On Tue, Aug 16, 2011 at 11:23 PM, Craig Weinberg <whatsons...@gmail.com> wrote:

>> If the brain does something not predictable by modelling its
>> biochemistry that means it works by magic.
> Then you are saying that whether you accept what I'm what I'm writing
> here or not is purely predictable through biochemistry alone or else
> must be 'magic'. So in order for you to change your mind, some
> substance needs to cross your blood brain barrier, and that the
> content of your mind - the meaning of what you are choosing to think
> about right now can only be magic. I think my approach is much more
> scientific. I'm not prejudging what the solution can or cannot be in
> advance.
> If you want to call psychology magic, that's ok with me, but it
> certainly drives biochemistry as much as it is driven by biochemistry.
> Why is it so hard to accept that both levels of reality are in fact
> real? Our body doesn't seem to have a problem taking commands from our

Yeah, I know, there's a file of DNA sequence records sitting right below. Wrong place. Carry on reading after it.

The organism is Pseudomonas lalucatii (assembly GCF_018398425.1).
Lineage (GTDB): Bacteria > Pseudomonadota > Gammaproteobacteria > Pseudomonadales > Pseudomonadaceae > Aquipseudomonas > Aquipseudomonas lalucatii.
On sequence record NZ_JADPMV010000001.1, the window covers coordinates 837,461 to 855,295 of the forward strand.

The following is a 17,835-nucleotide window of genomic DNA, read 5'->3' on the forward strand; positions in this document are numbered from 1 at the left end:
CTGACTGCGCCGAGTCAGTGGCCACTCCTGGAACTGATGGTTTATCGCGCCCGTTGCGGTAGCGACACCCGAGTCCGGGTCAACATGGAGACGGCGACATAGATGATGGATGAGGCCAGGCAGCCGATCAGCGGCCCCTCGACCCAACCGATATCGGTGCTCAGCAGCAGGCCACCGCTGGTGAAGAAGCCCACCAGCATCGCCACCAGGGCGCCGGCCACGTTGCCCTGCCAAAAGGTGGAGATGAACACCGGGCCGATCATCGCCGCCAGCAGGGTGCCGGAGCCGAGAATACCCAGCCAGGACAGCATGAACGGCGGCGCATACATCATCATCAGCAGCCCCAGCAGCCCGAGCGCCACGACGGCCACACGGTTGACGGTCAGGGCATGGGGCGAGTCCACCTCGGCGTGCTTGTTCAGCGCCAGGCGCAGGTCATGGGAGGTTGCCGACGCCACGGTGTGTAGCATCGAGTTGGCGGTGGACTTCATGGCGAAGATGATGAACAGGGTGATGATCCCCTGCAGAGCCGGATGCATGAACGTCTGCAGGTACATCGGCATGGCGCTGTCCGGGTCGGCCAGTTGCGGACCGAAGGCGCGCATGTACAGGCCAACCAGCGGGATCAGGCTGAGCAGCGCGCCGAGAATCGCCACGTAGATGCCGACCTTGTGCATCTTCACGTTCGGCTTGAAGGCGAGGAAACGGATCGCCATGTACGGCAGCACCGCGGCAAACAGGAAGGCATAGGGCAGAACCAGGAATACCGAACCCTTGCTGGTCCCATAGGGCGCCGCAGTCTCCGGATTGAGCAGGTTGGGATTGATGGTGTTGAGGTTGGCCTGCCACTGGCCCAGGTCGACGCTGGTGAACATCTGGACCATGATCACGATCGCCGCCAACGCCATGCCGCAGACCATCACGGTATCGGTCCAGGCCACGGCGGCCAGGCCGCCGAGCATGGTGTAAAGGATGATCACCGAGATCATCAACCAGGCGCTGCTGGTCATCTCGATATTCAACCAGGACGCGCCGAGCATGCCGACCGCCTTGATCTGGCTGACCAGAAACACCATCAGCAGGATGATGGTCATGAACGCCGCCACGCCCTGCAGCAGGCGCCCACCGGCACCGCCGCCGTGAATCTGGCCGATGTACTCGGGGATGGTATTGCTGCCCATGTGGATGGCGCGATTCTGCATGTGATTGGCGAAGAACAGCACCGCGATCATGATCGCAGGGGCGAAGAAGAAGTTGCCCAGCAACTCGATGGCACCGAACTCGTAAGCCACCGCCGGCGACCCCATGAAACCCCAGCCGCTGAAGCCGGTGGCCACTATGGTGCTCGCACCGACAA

> mind. Why should I deny that those commands have a source which cannot
> be adequately described in terms of temperature and pressure or
> voltage? To presume that we can only know what the mind is by studying
> it's shadow in the brain is, I think catastrophically misguided and
> ultimately unworkable. If not for our own experiences of the mind,
> biochemistry would not tell us that such a thing could possibly exist.

Our body precisely follows the deterministic biochemical reactions
that comprise it. The mind is generated as a result of these
biochemical reactions; a reaction occurs in your brain which causes
you to have a thought to move your arm and move your arm. How could it
possibly be otherwise?

Stathis Papaioannou

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